Thursday, June 12, 2014

An overlooked demographic which is very vulnerable to security breaches is the senor citizen segment of our global population. Although the article below focuses on the United States, many of the concepts apply all over the world. There are very few programs available anywhere to assist our older population. We all should do our part to assist this demographic!

Cyber Security for Older People
From the US department of Homeland Security June 2014 Nesletter

Cybersecurity and Older Americans

Older Americans are online more than ever before. According to May 2013 testimony by Federal Trade Commission Acting Director Charles Harwood the “number of adults over 65 who use the Internet is increasing rapidly”. The Internet provides older Americans the opportunity to stay connected with their community, friends and loved ones, shop, plan travel, and manage their finances. With these opportunities, however, come risks, especially as cyber criminals take advantage of older Americans’ lack of familiarity with technology to access to their personal information, especially for financial gain. For example, criminals are using the Affordable Care Act to take advantage of seniors, getting access to their personal and medical information for purposes of identity theft and collecting payments for fraudulent insurance plans.
Older Americans should take special care when conducting the following activities online:
Connecting with friends and family. Only add people who you know on social media (e.g., Facebook) and programs like Skype. Adding strangers can expose you and your personal information to scammers. Do not include a lot of personal information about yourself on websites, even if the site requests it. For example, do not share your address or telephone number.
Getting medical advice and information. Many pharmaceutical companies create websites with information to sell their products. Look for sites ending in .edu (for education) or .gov (for government) for accurate guidance. Also, be on the lookout for websites claiming to sell legitimate prescription drugs at much lower prices.
Banking. Do not access your bank accounts from a public computer or through an unsecured wireless network. Do not reveal your personal information, such as social security number, bank account number, or date of birth, to unknown sources. When paying a bill online or making an online donation, be sure that you type the website address into your browser instead of clicking on a link or cutting and pasting it from an email.
Online shopping. Make sure you only shop on websites that start with “https” – the ‘s’ means that the website is secure. Look for the padlock icon at the bottom of your browser, which indicates that the site uses encryption to protect your personal information, such as your credit card number. Type new website URLs directly in the address bar instead of clicking on links or cutting and pasting them from emails.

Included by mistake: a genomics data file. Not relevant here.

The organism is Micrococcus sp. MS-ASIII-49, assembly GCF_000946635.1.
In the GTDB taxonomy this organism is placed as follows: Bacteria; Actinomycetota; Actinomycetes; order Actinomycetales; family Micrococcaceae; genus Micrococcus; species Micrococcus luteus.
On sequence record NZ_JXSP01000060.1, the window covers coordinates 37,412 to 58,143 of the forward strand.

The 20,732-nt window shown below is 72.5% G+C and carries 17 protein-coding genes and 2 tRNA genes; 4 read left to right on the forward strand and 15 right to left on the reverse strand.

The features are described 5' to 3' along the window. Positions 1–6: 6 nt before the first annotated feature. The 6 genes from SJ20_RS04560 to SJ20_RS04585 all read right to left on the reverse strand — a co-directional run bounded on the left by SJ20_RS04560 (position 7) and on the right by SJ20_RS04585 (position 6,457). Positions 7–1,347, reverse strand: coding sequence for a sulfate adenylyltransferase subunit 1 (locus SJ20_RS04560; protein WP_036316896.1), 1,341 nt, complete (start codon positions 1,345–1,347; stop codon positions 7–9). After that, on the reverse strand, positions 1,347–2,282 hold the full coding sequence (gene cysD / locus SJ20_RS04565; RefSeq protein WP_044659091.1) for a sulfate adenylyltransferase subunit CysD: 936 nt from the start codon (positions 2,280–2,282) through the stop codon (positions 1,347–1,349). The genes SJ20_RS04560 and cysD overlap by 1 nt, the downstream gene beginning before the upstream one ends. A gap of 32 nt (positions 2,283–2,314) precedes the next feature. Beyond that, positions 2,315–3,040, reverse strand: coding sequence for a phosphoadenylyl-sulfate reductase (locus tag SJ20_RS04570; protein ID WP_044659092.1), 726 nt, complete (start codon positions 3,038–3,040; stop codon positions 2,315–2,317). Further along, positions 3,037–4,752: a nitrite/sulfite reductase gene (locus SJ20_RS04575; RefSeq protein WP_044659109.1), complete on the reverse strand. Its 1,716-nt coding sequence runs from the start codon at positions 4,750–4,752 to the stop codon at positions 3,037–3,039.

Older Americans can benefit from following these general online safety tips from the Stop.Think.Connect.™ Campaign:
  • Choose strong passwords. Choose a password that means something to you and you only. Use strong passwords with eight characters or more that use a combination of numbers, letters, and symbols.  Do not include your name, your kids or pets names, or other well-known information about yourself in your passwords. Avoid using common words in your password or passphrases. Instead, break up words with numbers and punctuation marks or symbols. For example, @ can replace the letter “A” and an exclamation point (!) can replace the letters “I” and “L”
  • Think before you click. Avoid opening attachments, clicking on links, or responding to email messages from unknown senders or companies that ask for your personal information.
  • Keep a clean machine.  Install and regularly update the software on your computer, including anti-virus and anti-spyware programs. These programs can help protect the information stored on your computer.
Visit for more resources on how older Americans can protect themselves online.
In addition to this blog, I have authored the premiere book on Netiquette, "Netiquette IQ - A Comprehensive Guide to Improve, Enhance and Add Power to Your Email". You can view my profile, reviews of the book and content excerpts at:

 If you would like to listen to experts in all aspects of Netiquette and communication, try my radio show on BlogtalkRadio  and an online newsletter via have established Netiquette discussion groups with Linkedin and  Yahoo I am also a member of the International Business Etiquette and Protocol Group and Minding Manners among others. I regularly consult for the Gerson Lehrman Group, a worldwide network of subject matter experts and I have been contributing to the blogs Everything Email and emailmonday . My work has appeared in numerous publications and I have presented to groups such as The Breakfast Club of NJ Rider University and  PSG of Mercer County New Jersey.


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